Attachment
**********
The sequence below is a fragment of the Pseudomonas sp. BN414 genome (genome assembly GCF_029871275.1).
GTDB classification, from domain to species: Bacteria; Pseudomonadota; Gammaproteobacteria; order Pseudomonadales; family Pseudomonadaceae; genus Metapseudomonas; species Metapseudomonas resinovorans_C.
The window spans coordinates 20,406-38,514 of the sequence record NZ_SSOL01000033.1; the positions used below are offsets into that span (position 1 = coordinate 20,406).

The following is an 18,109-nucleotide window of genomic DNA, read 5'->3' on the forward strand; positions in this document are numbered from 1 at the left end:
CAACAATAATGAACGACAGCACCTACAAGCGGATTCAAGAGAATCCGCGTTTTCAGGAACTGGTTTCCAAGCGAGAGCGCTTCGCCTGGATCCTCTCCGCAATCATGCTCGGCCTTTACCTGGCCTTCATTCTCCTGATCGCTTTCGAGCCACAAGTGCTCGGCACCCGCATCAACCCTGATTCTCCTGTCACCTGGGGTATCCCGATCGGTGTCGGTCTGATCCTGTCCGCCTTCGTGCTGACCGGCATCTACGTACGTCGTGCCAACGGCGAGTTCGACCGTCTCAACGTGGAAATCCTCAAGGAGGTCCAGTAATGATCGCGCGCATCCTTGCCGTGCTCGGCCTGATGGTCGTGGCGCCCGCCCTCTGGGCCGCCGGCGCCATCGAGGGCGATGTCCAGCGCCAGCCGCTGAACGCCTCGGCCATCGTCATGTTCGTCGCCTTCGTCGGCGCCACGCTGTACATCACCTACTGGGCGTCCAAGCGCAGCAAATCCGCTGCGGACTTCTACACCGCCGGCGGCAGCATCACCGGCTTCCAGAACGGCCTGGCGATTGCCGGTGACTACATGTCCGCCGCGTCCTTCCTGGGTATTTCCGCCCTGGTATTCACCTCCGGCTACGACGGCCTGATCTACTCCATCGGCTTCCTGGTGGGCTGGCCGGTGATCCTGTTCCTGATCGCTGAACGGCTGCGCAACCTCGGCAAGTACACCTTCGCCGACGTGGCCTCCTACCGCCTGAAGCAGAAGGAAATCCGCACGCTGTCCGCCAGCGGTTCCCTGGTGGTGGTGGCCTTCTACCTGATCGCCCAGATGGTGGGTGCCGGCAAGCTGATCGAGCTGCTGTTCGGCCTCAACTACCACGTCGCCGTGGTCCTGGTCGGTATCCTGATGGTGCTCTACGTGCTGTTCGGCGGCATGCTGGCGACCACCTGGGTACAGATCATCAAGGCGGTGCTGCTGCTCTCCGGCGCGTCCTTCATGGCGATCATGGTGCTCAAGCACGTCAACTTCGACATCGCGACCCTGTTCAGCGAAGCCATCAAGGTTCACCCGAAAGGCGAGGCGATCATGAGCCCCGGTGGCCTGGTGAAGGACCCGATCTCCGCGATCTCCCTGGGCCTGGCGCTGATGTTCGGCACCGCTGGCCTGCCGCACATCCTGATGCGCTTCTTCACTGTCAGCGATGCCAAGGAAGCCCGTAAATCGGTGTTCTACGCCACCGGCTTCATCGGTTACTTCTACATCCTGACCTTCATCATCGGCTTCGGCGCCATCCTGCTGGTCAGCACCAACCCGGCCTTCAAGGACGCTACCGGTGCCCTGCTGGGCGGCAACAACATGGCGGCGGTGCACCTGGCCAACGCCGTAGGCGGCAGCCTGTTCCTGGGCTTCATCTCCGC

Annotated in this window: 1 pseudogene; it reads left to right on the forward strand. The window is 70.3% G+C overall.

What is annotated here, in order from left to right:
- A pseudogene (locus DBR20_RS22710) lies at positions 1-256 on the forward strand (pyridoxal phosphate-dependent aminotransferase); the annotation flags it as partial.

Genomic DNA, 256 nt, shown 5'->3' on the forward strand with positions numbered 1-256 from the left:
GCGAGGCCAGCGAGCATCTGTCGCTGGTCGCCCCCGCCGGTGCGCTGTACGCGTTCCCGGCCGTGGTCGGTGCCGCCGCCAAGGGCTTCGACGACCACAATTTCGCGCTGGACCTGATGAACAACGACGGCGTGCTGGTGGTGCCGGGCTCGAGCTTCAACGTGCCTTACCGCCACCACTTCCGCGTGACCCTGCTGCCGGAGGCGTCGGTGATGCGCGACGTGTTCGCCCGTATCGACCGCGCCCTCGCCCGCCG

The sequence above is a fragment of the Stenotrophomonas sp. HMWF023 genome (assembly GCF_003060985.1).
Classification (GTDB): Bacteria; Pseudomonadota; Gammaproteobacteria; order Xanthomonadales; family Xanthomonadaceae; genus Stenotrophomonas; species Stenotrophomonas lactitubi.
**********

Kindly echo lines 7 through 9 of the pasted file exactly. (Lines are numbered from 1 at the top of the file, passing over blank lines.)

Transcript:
What is annotated here, in order from left to right:
- A pseudogene (locus DBR20_RS22710) lies at positions 1-256 on the forward strand (pyridoxal phosphate-dependent aminotransferase); the annotation flags it as partial.

Genomic DNA, 256 nt, shown 5'->3' on the forward strand with positions numbered 1-256 from the left: